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The Savvino-Storozhevsky Monastery, Moscow

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City photos The Savvino-Storozhevsky Monastery
City photos The Savvino-Storozhevsky Monastery
City photos The Savvino-Storozhevsky Monastery
City photos The Savvino-Storozhevsky Monastery
City photos The Savvino-Storozhevsky Monastery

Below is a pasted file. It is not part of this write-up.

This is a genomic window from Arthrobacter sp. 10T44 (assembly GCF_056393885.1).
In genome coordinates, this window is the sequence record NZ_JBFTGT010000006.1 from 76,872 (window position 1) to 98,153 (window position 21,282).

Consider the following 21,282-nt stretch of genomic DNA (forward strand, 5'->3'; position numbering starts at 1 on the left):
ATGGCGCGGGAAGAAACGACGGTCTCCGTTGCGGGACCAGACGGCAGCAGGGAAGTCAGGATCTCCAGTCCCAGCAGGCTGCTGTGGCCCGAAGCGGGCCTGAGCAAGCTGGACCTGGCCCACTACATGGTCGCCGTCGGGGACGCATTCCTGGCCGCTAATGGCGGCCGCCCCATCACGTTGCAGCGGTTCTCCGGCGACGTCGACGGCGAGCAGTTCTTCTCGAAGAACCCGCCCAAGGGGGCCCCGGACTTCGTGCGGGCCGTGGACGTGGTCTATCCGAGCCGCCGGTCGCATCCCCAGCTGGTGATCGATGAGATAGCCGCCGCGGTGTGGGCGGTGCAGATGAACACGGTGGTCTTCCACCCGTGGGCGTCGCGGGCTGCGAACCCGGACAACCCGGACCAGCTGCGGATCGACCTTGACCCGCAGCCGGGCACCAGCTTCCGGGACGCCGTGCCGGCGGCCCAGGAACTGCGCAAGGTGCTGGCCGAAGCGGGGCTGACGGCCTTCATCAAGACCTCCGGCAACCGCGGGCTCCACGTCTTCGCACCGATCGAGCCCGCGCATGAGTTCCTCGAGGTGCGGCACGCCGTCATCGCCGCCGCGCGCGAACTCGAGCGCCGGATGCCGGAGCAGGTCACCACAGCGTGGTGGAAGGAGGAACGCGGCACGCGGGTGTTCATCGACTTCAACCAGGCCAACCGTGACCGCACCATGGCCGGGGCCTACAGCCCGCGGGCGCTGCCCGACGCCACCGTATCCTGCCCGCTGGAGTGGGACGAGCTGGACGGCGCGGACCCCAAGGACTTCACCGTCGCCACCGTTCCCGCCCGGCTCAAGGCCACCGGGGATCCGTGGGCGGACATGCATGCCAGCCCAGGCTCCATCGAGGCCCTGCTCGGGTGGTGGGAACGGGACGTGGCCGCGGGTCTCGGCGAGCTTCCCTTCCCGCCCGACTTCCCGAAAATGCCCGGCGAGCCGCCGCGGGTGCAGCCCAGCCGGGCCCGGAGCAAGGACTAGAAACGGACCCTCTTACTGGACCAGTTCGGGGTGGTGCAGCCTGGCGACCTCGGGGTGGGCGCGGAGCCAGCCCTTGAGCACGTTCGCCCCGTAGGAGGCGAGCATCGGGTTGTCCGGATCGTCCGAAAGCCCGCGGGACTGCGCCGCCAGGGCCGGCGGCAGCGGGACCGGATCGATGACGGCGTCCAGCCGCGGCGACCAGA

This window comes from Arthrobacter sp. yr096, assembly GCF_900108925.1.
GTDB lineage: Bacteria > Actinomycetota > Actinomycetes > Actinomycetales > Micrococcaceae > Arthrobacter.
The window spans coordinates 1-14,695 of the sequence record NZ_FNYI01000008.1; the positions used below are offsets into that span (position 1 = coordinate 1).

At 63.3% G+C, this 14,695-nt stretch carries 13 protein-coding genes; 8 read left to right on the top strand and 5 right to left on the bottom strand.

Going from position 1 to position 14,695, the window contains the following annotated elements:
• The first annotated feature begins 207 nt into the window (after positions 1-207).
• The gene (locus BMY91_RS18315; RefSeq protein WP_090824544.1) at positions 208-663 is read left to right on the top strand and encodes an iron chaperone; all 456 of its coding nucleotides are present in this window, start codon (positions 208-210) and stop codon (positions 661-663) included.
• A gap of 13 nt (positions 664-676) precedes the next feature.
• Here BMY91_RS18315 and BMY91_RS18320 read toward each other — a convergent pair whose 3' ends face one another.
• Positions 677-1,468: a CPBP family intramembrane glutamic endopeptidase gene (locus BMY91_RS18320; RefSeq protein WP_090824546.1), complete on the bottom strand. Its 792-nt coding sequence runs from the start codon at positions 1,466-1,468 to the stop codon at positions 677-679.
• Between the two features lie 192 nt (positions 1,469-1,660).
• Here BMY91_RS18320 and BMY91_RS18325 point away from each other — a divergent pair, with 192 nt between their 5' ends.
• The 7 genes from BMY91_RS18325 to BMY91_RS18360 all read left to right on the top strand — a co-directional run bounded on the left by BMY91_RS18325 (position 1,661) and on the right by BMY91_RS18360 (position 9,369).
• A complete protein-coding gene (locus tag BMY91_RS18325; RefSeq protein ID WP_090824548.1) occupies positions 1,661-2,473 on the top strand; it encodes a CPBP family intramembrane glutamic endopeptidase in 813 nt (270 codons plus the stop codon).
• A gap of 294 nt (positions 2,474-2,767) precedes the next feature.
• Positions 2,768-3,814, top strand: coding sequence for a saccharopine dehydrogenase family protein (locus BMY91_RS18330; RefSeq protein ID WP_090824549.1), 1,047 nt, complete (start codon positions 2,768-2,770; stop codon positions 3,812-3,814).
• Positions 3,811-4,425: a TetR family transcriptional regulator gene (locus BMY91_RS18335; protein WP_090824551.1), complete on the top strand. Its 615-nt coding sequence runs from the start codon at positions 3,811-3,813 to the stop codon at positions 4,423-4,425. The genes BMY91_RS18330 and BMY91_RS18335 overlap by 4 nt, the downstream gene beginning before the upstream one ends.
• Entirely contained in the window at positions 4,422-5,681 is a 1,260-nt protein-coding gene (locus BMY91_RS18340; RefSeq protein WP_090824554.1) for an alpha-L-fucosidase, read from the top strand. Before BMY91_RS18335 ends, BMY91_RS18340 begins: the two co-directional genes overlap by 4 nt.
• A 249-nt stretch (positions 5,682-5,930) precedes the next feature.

The Savvino-Storozhevsky Monastery is an Orthodox monastery of the Moscow Diocese. The monastery is located on the Storozha Mount, at the confluence of the Storozhka River into the Moskva River, two kilometers west of the town of Zvenigorod, Moscow Region. Historians say that Tsar Alexei Mikhailovich gave Savvino-Storozhevsky Monastery status of  the first monastery of Russia, and only then the Kiev-Pechersk Lavra and the Trinity- St. Sergius Monastery received the same status. The monastery was founded in 1398 by monk Savva, a disciple of St. Sergius of Radonezh, at the instance and with the support of the Zvenigorod Prince Yuri Dimitrievich. At first, there was built a wooden church of the Nativity of the Blessed Virgin Mary. For his privacy, Sawa dug a cave,  where he spent time in prayer. At first, the area of the monastery was small, but over time the number of monks increased, and the territory of the monastery increased significantly. In the XV-XVII centuries, the Savvino-Storozhevsky Monastery executed as a military outpost in the west of the Moscow Principality. The monastery was a favorite place of prayer of many Russian tsars. It was in particular visited by Ivan IV the Terrible, his wife Anastasia Romanovna, and their son Theodore Ivanovich. During the reign of Tsar Alexei Mikhailovich, the monastery became a suburban royal residence. There were built the palace of the sovereign and the tsar’s chambers. At the same time the monastery was surrounded by the stone walls. The churches of the monastery were painted by the painters of the Kremlin Armory. During the Patriotic War of 1812, the Russian shrines — the Vladimir and Iberian Icons of the Mother of God — were taken from the monastery for public prayer for the protection of the Russian land. The monastery, occupied by the French, was not ransacked: according to a legend, St. Savva appeared before the French commander Eugene de Beauharnais, and told  him not to touch the monastery. In 1919, the monastery was closed. In 1941, during the evacuation a unique 35-ton Great Bell pictured on the arms of Zvenigorod was destroyed. According to witnesses, the sound of the bell went even to Moscow. In the beginning of the XXI century, the bell was replaced by the equally massive one. Today the monastery numbers 50 residents. Over the last years, the iconostasis of the XVII century and frescoes were restored. The architectural ensemble of the monastery consists of the Cathedral of the Nativity of the Virgin, the refectory complex with a belfry, the Top of the Gate Tower Church of the Trinity, Tsarina's Chambers, the Monks’ house, the residential building of religious schools, the Palace of Tsar Alexei Mikhailovich, the Observation deck, the Fence with towers and Cells of the XIX century. The architectural complex of the Savvino-Storozhevsky Monastery is typical for Russian architecture of the middle and the 2nd half of the XVII century. Remaking of heritage of the Old Russian, Belarusian, Ukrainian and Western European architecture, the emergence of new forms and effective compositions of buildings, a variety of decorative ornaments and borrowing of techniques from folk wooden architecture are the characteristic features of Russian architecture of that time, embodied in the architecture of the Savvino-Storozhevsky Monastery.